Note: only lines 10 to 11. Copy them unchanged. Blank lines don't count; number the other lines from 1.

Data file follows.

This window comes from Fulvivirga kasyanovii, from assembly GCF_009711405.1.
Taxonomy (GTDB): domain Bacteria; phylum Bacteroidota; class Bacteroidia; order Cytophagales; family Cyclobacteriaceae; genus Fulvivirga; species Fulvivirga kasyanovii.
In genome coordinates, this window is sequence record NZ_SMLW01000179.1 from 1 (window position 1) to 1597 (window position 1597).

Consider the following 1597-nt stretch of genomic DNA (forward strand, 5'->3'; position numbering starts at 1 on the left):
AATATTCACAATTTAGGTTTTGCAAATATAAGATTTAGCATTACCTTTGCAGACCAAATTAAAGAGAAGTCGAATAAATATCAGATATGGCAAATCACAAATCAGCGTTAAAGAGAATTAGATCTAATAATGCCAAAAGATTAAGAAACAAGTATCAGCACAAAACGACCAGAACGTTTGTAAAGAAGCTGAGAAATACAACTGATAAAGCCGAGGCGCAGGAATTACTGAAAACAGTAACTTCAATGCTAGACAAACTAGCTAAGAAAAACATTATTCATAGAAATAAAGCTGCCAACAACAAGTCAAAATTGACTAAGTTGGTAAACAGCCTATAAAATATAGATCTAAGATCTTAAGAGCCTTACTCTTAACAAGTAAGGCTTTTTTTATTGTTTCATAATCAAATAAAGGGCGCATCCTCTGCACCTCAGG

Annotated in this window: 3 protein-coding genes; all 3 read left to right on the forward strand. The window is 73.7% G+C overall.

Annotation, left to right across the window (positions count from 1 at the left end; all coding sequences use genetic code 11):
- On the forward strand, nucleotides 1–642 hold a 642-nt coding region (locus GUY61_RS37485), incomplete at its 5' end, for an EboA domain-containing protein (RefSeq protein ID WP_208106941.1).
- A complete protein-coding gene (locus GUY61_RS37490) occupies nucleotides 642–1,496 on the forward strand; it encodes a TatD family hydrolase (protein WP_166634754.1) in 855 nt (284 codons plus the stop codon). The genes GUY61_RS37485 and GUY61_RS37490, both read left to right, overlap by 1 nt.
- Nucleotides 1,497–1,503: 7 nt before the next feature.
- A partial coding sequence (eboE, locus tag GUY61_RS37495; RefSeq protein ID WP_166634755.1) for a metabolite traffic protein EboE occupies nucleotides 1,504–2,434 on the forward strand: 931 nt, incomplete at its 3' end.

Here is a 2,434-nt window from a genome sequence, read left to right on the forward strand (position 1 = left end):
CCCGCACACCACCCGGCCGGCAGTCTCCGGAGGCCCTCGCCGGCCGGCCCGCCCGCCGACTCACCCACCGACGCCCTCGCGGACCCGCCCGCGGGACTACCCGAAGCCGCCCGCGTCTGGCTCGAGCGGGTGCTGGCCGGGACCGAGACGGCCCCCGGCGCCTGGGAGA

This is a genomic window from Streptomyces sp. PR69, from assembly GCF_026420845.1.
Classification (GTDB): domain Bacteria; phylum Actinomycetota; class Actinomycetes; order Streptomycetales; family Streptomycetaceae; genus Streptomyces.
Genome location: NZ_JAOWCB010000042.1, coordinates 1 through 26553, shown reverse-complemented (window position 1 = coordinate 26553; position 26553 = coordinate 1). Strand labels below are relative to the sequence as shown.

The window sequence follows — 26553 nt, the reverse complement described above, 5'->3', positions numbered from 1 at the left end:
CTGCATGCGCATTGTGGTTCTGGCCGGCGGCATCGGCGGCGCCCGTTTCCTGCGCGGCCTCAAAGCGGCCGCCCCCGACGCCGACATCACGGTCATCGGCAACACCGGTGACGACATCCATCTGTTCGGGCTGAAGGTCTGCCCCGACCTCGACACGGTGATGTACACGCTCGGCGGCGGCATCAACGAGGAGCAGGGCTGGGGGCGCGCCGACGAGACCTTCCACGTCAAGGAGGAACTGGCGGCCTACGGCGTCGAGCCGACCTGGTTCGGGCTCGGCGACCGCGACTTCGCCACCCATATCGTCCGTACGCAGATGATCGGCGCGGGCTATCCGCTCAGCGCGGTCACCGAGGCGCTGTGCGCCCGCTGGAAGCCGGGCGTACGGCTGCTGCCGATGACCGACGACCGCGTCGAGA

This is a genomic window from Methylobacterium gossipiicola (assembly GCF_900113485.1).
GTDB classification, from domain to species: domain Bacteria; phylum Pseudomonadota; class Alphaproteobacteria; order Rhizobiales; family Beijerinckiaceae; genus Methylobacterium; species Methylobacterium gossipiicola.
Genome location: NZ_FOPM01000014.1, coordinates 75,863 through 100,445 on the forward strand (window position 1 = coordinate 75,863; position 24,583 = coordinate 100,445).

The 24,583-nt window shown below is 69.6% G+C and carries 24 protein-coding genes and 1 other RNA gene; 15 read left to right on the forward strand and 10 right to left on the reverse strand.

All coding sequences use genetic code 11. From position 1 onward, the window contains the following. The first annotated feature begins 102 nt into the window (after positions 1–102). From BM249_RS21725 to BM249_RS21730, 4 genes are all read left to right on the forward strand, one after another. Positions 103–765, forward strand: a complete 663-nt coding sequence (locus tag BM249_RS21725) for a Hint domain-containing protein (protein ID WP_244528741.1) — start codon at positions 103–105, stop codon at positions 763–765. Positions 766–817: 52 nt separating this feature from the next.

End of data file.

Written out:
- Nucleotides 1,497–1,503: 7 nt before the next feature.
- A partial coding sequence (eboE, locus tag GUY61_RS37495; RefSeq protein ID WP_166634755.1) for a metabolite traffic protein EboE occupies nucleotides 1,504–2,434 on the forward strand: 931 nt, incomplete at its 3' end.